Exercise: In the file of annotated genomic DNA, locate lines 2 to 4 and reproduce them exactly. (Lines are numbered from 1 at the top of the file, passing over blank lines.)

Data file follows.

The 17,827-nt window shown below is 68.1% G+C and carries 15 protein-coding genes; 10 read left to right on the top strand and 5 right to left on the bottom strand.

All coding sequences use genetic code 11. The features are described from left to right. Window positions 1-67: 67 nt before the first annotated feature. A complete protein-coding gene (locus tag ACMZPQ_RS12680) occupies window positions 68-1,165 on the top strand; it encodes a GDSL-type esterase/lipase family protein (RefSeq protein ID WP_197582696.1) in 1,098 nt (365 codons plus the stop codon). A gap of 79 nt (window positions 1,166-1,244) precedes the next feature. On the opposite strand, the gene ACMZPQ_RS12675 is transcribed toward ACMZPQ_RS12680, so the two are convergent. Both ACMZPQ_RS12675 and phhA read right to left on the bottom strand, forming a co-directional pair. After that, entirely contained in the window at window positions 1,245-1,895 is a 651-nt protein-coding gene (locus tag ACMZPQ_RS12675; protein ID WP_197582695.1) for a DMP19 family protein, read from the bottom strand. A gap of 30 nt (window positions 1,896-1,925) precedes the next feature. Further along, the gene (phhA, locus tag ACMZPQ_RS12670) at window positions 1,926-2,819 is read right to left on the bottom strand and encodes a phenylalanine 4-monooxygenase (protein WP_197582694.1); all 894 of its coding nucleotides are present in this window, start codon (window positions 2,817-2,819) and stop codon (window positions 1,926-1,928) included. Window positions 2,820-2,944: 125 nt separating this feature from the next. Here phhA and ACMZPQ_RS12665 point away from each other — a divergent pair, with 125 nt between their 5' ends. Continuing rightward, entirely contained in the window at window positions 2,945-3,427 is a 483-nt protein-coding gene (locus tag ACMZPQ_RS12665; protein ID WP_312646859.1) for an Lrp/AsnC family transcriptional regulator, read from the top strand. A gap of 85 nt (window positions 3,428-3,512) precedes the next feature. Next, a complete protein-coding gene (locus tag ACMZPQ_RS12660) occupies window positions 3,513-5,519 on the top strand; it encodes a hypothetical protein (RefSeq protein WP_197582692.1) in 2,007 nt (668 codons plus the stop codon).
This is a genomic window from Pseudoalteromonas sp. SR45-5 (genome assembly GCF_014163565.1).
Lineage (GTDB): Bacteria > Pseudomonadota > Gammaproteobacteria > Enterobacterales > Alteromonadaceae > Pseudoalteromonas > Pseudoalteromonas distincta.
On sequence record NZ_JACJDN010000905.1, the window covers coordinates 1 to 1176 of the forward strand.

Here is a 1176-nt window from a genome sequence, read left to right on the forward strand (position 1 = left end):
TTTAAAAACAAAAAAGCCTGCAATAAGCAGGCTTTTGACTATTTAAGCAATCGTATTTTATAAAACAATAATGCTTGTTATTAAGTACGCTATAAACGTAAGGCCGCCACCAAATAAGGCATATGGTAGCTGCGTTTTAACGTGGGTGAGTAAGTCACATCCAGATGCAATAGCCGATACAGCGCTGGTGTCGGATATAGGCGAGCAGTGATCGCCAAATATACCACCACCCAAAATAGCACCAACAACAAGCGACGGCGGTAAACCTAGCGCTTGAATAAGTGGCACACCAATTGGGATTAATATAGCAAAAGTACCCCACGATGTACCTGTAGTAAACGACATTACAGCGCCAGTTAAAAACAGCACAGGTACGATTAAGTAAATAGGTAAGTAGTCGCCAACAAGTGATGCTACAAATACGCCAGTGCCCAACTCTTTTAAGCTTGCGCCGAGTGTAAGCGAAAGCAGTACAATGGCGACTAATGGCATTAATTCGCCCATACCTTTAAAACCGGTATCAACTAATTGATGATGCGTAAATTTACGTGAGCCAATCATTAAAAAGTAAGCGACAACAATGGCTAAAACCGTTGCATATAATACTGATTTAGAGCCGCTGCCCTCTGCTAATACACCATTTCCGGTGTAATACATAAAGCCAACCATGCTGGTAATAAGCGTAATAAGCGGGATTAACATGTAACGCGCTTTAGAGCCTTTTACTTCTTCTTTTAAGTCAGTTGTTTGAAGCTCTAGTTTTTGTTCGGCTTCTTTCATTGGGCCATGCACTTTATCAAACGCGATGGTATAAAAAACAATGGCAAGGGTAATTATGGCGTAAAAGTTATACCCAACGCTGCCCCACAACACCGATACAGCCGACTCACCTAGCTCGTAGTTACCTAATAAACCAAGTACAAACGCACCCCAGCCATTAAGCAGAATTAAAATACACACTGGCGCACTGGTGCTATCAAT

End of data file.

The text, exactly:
All coding sequences use genetic code 11. The features are described from left to right. Window positions 1-67: 67 nt before the first annotated feature. A complete protein-coding gene (locus tag ACMZPQ_RS12680) occupies window positions 68-1,165 on the top strand; it encodes a GDSL-type esterase/lipase family protein (RefSeq protein ID WP_197582696.1) in 1,098 nt (365 codons plus the stop codon). A gap of 79 nt (window positions 1,166-1,244) precedes the next feature. On the opposite strand, the gene ACMZPQ_RS12675 is transcribed toward ACMZPQ_RS12680, so the two are convergent. Both ACMZPQ_RS12675 and phhA read right to left on the bottom strand, forming a co-directional pair. After that, entirely contained in the window at window positions 1,245-1,895 is a 651-nt protein-coding gene (locus tag ACMZPQ_RS12675; protein ID WP_197582695.1) for a DMP19 family protein, read from the bottom strand. A gap of 30 nt (window positions 1,896-1,925) precedes the next feature. Further along, the gene (phhA, locus tag ACMZPQ_RS12670) at window positions 1,926-2,819 is read right to left on the bottom strand and encodes a phenylalanine 4-monooxygenase (protein WP_197582694.1); all 894 of its coding nucleotides are present in this window, start codon (window positions 2,817-2,819) and stop codon (window positions 1,926-1,928) included. Window positions 2,820-2,944: 125 nt separating this feature from the next. Here phhA and ACMZPQ_RS12665 point away from each other — a divergent pair, with 125 nt between their 5' ends. Continuing rightward, entirely contained in the window at window positions 2,945-3,427 is a 483-nt protein-coding gene (locus tag ACMZPQ_RS12665; protein ID WP_312646859.1) for an Lrp/AsnC family transcriptional regulator, read from the top strand. A gap of 85 nt (window positions 3,428-3,512) precedes the next feature. Next, a complete protein-coding gene (locus tag ACMZPQ_RS12660) occupies window positions 3,513-5,519 on the top strand; it encodes a hypothetical protein (RefSeq protein WP_197582692.1) in 2,007 nt (668 codons plus the stop codon).
This is a genomic window from Pseudoalteromonas sp. SR45-5 (genome assembly GCF_014163565.1).
Lineage (GTDB): Bacteria > Pseudomonadota > Gammaproteobacteria > Enterobacterales > Alteromonadaceae > Pseudoalteromonas > Pseudoalteromonas distincta.